Gloria Cabrera considers her options as salon turns 50

Two noted Filipina CEOs gave nuggets of advice Gloria made sure to follow: Loida Nicolas Lewis said to always start her day opening the salon with a prayer. Josie Natori suggested she use cloth instead of paper towel. The FilAm photo

By Cristina DC Pastor

Hairstylist Gloria Cabrera came to the United States in the 1960s when it was still relatively easy for Filipinos to immigrate to America. The 1965 Immigration Act paved the way for certain  immigrants who were educated or had special skills.

“A lot of my clients (in the Philippines), they ask me ‘Glo, why don’t you come to the USA. Salons in America don’t know how to take care of the oriental hair.’  I said only doctors and rich people go there.” That was her constant reply to suggestions that she come to  the U.S.  Despite the lure of making more money in America, Gloria was happy to be running GloTud’s salon in Manila’s busy Divisoria district with her cousin Tuding, her business partner.

But part of her was curious to see what life in the U.S. would be like.. In 1967, she packed her bags and headed for New York, traveling with two friends who wanted to try their luck abroad. Gloria remembers staying in the cramped 123 Hotel in Manhattan, a transient lodging for newly arrived visitors and tourists. Never did she imagine that one day she would open a popular salon & spa in Manhattan and do the hair and makeup for former Philippine presidents Cory Aquino and Gloria Macapagal Arroyo  before they delivered foreign policy speeches at the UN General Assembly.

Photos scattered in her Manhattan apartment show the younger Gloria with upswept hair looking like a Filipina beauty queen. She was always stylishly dressed, her face with casual, never heavy, make-up. It didn’t take long for her to find work on the recommendation of the nephew of a friend.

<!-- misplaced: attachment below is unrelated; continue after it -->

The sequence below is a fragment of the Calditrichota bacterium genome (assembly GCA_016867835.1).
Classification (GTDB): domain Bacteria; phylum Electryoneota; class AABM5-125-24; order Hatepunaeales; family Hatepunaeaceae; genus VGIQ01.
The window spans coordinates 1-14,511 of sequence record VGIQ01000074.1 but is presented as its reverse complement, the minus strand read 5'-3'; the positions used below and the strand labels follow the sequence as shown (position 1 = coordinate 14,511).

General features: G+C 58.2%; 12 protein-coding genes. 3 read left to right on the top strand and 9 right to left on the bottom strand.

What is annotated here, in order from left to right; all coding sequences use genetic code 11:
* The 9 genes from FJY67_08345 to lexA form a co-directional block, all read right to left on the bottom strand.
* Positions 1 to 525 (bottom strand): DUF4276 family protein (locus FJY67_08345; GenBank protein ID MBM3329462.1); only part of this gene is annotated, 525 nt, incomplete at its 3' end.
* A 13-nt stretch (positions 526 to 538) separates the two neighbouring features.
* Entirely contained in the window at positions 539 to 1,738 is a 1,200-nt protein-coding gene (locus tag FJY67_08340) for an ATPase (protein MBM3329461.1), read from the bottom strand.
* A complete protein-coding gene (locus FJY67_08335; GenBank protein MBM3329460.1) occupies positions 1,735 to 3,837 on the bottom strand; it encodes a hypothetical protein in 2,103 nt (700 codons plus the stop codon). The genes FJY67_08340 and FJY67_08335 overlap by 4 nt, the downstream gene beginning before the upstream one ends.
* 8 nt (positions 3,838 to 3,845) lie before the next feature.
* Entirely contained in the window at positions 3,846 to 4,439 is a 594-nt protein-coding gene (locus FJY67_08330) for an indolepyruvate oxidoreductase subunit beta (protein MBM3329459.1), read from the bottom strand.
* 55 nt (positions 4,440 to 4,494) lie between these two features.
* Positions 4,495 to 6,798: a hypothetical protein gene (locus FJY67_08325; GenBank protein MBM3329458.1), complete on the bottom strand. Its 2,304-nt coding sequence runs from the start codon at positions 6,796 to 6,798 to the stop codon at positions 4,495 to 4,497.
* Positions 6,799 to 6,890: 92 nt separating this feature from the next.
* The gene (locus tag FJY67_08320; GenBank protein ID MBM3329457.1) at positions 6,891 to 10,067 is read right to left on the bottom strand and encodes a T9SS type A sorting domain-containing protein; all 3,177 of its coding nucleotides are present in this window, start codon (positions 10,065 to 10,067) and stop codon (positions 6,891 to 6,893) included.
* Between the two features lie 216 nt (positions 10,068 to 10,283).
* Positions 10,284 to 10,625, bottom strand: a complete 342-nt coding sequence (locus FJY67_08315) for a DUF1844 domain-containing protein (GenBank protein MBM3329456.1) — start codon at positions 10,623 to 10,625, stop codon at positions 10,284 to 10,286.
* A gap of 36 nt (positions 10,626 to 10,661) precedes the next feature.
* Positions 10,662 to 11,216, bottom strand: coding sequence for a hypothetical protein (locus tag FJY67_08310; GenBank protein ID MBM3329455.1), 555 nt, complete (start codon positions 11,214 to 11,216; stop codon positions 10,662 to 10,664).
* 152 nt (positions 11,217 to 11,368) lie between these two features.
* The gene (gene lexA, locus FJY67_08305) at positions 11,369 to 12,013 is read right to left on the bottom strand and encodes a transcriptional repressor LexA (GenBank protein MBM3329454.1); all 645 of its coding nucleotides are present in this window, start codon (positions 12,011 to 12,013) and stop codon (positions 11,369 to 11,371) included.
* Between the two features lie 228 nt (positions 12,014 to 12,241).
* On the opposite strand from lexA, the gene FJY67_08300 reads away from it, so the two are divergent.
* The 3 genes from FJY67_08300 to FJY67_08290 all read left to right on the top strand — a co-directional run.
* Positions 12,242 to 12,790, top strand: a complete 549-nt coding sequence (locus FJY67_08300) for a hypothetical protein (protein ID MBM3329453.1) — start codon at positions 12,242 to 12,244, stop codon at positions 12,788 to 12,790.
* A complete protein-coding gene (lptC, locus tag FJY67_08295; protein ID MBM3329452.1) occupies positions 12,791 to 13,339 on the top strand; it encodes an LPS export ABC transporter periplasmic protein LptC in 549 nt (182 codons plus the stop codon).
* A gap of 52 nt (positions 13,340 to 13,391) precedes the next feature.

Fifty years in New York City’s Gramercy neighborhood. ‘We were able to survive.’ The FilAm photo

“It was a big salon in the East Village with high-end customers. The owner is Italian,” she told The FilAm. “I did manicure and shampoo, I had no license. When you have no license you cannot do hair. I worked night shifts.”

One day the owner of the salon saw how beautifully she transformed women’s hair with a pair of scissors. He urged her to go to night school, get some additional training and a license so she could cut and style hair.  Because of her experience as a hairstylist in the Philippines, she was only required to attend 300 hours of classes instead of the full course of 1,000 hours, she said.

1973 was a big year for Gloria. First, she married her boyfriend Ben Cabrera, an aeronautical engineer. Later in the year, the young couple – hard-working immigrants with some money saved — opened Gloria Cabrera’s Salon & Spa (GSS) in Manhattan’s Gramercy area. Ben ran the business while Gloria serviced clients. It was a hit. 

Emboldened by their success, they opened two more locations, one on Fifth Avenue and the other on 40th Street.  They would later close the two stores when it became too unwieldy for Gloria and Ben to manage as they were raising a family. They decided to keep the original location because they lived in the same building on East 23rd Street.

“I met many nurses. Filipino nurses were my biggest customers,” she said.

That was in the beginning, she said, as word-of-mouth drove the business. Today, about 80 percent of her customers are non-Filipinos. Gloria’s vision to open in Manhattan, known for its stratospheric rents, paid off.  Despite higher prices for hair, makeup and spa services than salons in other boroughs,  the business flourished.

Over time, Gloria and her husband became prominent Filipino American business owners in New York. While some FilAms made a good living working as nurses, doctors, and engineers, the Cabreras were the rarity who did splendidly as entrepreneurs. They won awards for their business acumen and became models who embodied the Filipino immigrant success story.  

“Gloria Cabrera is a professional hairstylist and very passionate about her craft,” said businessman and CEO of Fiesta In America Fernando Mendez who has been a customer for almost two decades. “She loves her work and her clients love her.”